Tuesday, Feb 3, 2009
Author: Richard Yates
Publisher: Vintage Books, A Division of Random House, Inc.
ISBN #: 978-0-375-70844
Type: Fiction – Drama
Revolutionary Road is a story that brings forth the broken lives and deserted dreams of a “regular couple” living in the suburbs of America in mid-1950. April and Frank Wheeler have a marriage that is based on, what, exactly? Fear? Obligation? Duty? Or, was it love? Did they love one another in the way that a married couple should? I’m not sure.
This is the story of a young couple, Frank and April Wheeler, who move to “Suburbia” to live out the dream of the house, the kids, the yard, the neighbors. Frank commutes to the city via the train every day to work for a company that his father once worked for. He views the job as something much less than he ever wanted and has absolutely no passion for. Yet, like most parents whose choices are limited, he goes to work to collect that paycheck. April is a mother of two and a house maker, as were most in her day. April lands herself the lead in a local community theatre production of The Petrified Forest. Despite her good performance, the amateurish nature of the production (i.e. forgetting lines, sounds offstage, director stepping in for lead actor, etc.) left quite a bit to be desired. Frustrated and upset, April takes this “failure” too much to heart. As Frank takes her home, April displays the first of her emotional breakdowns that separate her from him. Frank does try hard to build the bridge back to her heart and April shuts him out.
The reader is introduced to their neighbors, who are their friends. Through get-togethers with one another, the reader is led further into the minds of Frank and April. It is after one such social evening that April apparently decides that a major life change is in order for them each to find true happiness in their world. She decides to lift herself from her brooding depression and tell Frank that they should sell everything and move to France. There, she rationalizes, she will work at the Embassy and Frank can spend time really deciding what he wants to do for a living and be in this lifetime. With nothing to lose, Frank agrees. After all, on that very day, his 30th birthday, he had “hit his bottom” in both his career and marriage after sleeping with one of the secretaries from the office.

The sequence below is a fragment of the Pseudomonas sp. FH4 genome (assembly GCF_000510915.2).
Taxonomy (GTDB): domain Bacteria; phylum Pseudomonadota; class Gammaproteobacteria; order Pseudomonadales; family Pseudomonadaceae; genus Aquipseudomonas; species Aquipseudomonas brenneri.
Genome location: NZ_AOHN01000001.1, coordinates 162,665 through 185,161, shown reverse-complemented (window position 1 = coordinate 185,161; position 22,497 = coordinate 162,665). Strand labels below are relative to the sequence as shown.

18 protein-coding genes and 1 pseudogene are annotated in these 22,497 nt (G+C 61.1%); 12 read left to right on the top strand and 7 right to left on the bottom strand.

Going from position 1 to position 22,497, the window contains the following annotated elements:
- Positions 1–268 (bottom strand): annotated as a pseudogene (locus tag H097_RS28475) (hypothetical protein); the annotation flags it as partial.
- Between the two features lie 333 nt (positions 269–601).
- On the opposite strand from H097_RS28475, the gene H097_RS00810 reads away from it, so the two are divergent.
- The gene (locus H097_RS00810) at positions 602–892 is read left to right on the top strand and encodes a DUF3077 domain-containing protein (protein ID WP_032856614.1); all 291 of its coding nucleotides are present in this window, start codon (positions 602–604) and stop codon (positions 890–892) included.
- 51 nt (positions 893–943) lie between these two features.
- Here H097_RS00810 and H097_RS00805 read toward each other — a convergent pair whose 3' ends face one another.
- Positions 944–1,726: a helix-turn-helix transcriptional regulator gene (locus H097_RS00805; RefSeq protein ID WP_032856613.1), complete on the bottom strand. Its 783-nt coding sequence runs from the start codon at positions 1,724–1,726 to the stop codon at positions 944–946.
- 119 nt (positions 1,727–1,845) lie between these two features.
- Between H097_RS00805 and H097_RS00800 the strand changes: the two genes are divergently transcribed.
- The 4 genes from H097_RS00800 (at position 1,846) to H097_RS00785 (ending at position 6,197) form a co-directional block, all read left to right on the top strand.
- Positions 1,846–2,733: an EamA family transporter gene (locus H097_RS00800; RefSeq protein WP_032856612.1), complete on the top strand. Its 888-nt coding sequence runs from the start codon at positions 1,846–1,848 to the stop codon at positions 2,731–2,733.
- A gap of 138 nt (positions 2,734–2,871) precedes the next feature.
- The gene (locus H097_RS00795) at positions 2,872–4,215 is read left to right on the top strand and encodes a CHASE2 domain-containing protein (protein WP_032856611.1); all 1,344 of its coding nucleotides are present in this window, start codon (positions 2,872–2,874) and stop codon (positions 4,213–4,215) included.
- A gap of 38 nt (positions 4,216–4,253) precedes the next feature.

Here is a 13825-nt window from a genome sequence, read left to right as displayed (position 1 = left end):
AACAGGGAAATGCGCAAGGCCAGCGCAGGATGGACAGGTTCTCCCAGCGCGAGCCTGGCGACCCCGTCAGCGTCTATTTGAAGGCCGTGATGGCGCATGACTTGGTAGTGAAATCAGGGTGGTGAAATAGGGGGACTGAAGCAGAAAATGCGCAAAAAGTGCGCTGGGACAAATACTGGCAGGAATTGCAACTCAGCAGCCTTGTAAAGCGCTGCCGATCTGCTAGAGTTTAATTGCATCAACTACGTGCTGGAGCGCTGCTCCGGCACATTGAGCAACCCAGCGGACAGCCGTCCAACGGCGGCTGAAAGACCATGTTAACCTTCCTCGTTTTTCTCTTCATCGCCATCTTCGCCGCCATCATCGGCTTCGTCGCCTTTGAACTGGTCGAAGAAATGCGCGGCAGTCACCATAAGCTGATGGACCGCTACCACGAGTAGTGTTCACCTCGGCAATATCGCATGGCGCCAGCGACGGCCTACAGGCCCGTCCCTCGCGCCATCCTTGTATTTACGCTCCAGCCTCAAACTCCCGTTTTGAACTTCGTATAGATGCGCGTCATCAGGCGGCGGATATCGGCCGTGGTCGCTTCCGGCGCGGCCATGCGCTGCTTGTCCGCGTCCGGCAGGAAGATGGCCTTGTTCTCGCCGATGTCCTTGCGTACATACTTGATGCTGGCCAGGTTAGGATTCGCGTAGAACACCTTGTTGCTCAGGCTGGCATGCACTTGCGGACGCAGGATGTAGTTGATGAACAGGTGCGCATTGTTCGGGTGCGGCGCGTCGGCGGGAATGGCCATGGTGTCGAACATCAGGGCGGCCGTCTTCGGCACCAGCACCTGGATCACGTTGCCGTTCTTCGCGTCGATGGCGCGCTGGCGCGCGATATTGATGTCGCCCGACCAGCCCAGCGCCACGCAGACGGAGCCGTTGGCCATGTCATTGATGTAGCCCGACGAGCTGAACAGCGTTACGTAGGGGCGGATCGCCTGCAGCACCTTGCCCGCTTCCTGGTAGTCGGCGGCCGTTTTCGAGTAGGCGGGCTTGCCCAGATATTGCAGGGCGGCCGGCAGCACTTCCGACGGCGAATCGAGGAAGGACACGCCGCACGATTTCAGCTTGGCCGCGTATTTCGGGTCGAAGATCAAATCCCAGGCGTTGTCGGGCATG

Revolutionary Road is not only the name of the street they live on, but exactly what The Wheelers are on: a path of change. But, when the unexpected happens to them and dreams are once again shattered, events eclipse their renewed glimpse at happiness and closeness. It’s how we deal with difficulty that defines our character and certainly Frank and April are not role models for dealing with disappointment.
With Tennessee Williams being one of the “quoters” on the back cover, you know this book has some good substance to it. This book was first published in 1961 and was hailed to be a “modern American classic.” Considering the date, this book was ahead of its time. It is expertly and precisely written with outstanding character development. You know The Wheelers, how they think and why they are broken inside without it being spelled out for you. You find joy in yourself when they are in moments of closeness and you find yourself rooting for them throughout the book.
On Sher’s “Out of Ten Scale:”
I am glad that I read the book before I see the movie. I am a big fan of Kate Winslet’s. I have posted a preview of the movie for y’all to see. I’m really looking forward to seeing it on the big screen. I think that Kate and Leo will bring April and Frank even more alive for me. Listen, the book isn’t perfect and the story has considerable sadness to it, but it is a very good book despite all of that. I’m not making sense, I’m sure. This book is a tragedy, but one that is easily related to. For the genre Fiction: Drama, I’m giving Revolutionary Road an 8.5 out of 10 (not quite an eight… and, yet not quite strong enough for a 9).